Jack Pearadin and Doug Nelsen found a 1.73-carat diamond after nearly a year of searching the park's field.
Wedged in Park Hill just between ½ of ½ Name Brand Clothing, a car wash and an elementary school, there's an unassuming storefront with the words "Dogtown Sound" in the sort of font we're accustomed to seeing in slogans like "Keep On Truckin' " or "Feelin' Groovy." Inside, the design is sharp and clean. A single seafoam green wall makes the Resonator and Lindert guitars hanging on it look like oversized pieces of candy. In sharp contrast are the adjacent walls, on which dark blocks of multitoned wood fit together like a screenshot from Tetris. Shiny skateboard decks hang on a rack in two rows, and drumsticks are organized in a wire bin atop a glass display case bookended by a low chalkboard that's evidently kept children busy doodling while their older companions browse and strum. It's the gearhead opus of Adrian Bozeman, Andy Warr and Jason Tedford, who opened their doors on New Year's Day 2016 with a mission to "buy, sell, trade, repair and consign guitars and accessories for local musicians," and to operate a "micro-venue" for intimate early-evening shows. It works at least in part because the owners' collective resumes are a major part of the soundtrack to this city.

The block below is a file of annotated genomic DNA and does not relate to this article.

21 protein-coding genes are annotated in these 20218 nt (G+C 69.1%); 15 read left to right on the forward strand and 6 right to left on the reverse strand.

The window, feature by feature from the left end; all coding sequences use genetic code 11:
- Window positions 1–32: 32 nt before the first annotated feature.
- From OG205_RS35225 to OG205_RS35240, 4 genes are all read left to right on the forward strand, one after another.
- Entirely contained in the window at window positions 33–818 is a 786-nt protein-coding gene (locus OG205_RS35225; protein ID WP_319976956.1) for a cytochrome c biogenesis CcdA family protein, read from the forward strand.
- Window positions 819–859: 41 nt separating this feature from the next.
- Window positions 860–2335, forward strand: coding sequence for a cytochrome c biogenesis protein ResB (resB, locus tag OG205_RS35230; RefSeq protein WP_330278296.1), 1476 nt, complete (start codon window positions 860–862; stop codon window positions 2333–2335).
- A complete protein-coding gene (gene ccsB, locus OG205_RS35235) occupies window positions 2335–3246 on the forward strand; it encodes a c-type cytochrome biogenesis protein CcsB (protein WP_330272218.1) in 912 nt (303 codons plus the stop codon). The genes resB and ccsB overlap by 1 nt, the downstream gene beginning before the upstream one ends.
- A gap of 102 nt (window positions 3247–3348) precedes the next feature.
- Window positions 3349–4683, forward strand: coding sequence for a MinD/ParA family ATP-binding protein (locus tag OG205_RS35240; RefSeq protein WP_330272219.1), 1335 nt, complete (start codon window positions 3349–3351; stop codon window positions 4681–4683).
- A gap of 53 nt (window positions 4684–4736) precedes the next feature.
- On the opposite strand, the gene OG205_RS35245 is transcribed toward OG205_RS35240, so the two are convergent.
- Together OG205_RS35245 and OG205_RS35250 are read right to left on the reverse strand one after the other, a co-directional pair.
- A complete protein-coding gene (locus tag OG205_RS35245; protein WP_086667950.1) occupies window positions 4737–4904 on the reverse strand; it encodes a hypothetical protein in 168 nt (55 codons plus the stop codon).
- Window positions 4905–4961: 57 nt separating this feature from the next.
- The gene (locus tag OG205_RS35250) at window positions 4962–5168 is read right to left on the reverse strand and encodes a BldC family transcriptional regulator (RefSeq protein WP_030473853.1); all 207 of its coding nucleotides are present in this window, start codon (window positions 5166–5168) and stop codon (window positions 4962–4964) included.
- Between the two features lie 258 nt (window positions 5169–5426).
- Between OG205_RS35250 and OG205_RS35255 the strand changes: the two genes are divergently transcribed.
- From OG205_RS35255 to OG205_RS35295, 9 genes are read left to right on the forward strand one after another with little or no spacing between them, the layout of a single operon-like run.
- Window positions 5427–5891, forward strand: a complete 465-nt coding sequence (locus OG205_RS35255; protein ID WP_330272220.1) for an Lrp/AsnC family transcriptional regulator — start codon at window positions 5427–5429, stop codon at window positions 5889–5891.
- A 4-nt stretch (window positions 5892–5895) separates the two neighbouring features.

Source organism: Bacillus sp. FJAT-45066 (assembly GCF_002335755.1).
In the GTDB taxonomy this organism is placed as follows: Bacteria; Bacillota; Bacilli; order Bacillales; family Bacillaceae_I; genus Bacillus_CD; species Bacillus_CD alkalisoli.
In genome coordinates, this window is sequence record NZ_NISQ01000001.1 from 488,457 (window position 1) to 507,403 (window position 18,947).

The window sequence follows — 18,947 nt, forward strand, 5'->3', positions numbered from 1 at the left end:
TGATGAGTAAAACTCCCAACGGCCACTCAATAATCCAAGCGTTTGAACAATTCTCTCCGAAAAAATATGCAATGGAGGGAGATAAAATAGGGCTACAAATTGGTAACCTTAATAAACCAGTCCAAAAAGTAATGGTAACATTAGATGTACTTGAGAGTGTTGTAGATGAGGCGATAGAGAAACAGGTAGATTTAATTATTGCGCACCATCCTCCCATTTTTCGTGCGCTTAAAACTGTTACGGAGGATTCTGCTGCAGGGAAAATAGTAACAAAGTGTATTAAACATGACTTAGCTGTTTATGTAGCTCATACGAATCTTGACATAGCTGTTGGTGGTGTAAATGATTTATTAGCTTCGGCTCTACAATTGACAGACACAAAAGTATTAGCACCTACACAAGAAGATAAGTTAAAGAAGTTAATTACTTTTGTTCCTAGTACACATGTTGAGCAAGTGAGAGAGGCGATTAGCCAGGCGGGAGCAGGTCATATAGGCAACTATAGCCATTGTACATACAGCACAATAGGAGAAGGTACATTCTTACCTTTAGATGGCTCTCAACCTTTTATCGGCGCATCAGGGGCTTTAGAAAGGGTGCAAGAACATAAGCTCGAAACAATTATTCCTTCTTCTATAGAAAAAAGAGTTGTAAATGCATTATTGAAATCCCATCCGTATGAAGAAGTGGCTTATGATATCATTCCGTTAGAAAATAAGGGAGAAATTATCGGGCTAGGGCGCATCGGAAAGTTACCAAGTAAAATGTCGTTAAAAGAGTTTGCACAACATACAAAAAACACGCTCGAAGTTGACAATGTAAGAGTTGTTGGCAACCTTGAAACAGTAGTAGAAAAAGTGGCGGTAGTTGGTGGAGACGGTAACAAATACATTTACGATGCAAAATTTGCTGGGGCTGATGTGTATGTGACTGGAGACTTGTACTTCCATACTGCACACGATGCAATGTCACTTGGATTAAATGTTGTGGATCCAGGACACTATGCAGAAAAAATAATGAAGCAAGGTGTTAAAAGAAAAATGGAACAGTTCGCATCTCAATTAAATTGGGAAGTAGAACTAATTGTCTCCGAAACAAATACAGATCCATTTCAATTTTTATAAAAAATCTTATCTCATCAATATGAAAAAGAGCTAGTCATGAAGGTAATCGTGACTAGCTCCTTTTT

Bozeman, son of luthier John Bozeman and veteran of bands like Peckerwolf, the Federalis and The Brian Nahlen Band, has been working on instruments since he was 7 years old. He mans the shop most days, and he's responsible for the vibrant interior design.
"We didn't want it to feel dark and dusty," he said. "Even those old music stores that we love were sort of stagnant, never really in that much motion. We want this to feel like a music store, but also sort of like a head shop or a record store, lively and airy and fun."
He shows me a mountain dulcimer lying on the counter. I remark on the flower-shaped accents adorning the front. He tells me his father made them, and flips the instrument over to reveal tiny teal deposits where one might usually see rivets or pins. "Turquoise powder," he says. "Mixed with epoxy." The dulcimer, as it turns out, is backed with wood from a cedar tree Bozeman cut down himself. "It was being choked by some elms. I had a choice between a few new cedars nearby, but this one needed to go. I prayed over it and cut it down. I'm weird like that."